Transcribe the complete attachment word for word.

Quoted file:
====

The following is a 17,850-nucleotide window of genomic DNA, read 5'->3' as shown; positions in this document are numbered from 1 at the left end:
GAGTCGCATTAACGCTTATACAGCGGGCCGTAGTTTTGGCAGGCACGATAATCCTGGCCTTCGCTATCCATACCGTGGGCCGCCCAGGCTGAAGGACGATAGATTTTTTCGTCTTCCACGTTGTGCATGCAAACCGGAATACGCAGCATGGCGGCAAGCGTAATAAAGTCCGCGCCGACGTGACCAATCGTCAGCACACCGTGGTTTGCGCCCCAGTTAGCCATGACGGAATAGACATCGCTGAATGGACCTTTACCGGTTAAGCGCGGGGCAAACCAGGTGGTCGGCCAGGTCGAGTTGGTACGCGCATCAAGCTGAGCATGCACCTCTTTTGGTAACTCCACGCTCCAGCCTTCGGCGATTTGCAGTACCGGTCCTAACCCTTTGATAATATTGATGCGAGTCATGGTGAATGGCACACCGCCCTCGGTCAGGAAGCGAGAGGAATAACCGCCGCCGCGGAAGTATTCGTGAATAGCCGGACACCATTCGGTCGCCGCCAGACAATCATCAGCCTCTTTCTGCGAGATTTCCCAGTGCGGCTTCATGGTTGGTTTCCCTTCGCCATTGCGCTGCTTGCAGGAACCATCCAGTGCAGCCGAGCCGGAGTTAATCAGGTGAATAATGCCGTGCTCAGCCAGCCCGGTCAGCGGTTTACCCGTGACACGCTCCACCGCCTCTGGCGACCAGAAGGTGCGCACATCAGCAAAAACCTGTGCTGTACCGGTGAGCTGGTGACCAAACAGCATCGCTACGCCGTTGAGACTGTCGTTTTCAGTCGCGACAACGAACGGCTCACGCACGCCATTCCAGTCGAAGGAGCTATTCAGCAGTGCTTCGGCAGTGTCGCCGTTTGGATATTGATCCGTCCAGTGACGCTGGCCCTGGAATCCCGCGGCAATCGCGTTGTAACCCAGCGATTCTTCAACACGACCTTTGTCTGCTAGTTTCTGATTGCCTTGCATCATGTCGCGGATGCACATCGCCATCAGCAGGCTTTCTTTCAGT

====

The following is a 17,850-nucleotide window of genomic DNA, read 5'->3' as shown; positions in this document are numbered from 1 at the left end:
GAGTCGCATTAACGCTTATACAGCGGGCCGTAGTTTTGGCAGGCACGATAATCCTGGCCTTCGCTATCCATACCGTGGGCCGCCCAGGCTGAAGGACGATAGATTTTTTCGTCTTCCACGTTGTGCATGCAAACCGGAATACGCAGCATGGCGGCAAGCGTAATAAAGTCCGCGCCGACGTGACCAATCGTCAGCACACCGTGGTTTGCGCCCCAGTTAGCCATGACGGAATAGACATCGCTGAATGGACCTTTACCGGTTAAGCGCGGGGCAAACCAGGTGGTCGGCCAGGTCGAGTTGGTACGCGCATCAAGCTGAGCATGCACCTCTTTTGGTAACTCCACGCTCCAGCCTTCGGCGATTTGCAGTACCGGTCCTAACCCTTTGATAATATTGATGCGAGTCATGGTGAATGGCACACCGCCCTCGGTCAGGAAGCGAGAGGAATAACCGCCGCCGCGGAAGTATTCGTGAATAGCCGGACACCATTCGGTCGCCGCCAGACAATCATCAGCCTCTTTCTGCGAGATTTCCCAGTGCGGCTTCATGGTTGGTTTCCCTTCGCCATTGCGCTGCTTGCAGGAACCATCCAGTGCAGCCGAGCCGGAGTTAATCAGGTGAATAATGCCGTGCTCAGCCAGCCCGGTCAGCGGTTTACCCGTGACACGCTCCACCGCCTCTGGCGACCAGAAGGTGCGCACATCAGCAAAAACCTGTGCTGTACCGGTGAGCTGGTGACCAAACAGCATCGCTACGCCGTTGAGACTGTCGTTTTCAGTCGCGACAACGAACGGCTCACGCACGCCATTCCAGTCGAAGGAGCTATTCAGCAGTGCTTCGGCAGTGTCGCCGTTTGGATATTGATCCGTCCAGTGACGCTGGCCCTGGAATCCCGCGGCAATCGCGTTGTAACCCAGCGATTCTTCAACACGACCTTTGTCTGCTAGTTTCTGATTGCCTTGCATCATGTCGCGGATGCACATCGCCATCAGCAGGCTTTCTTTCAGT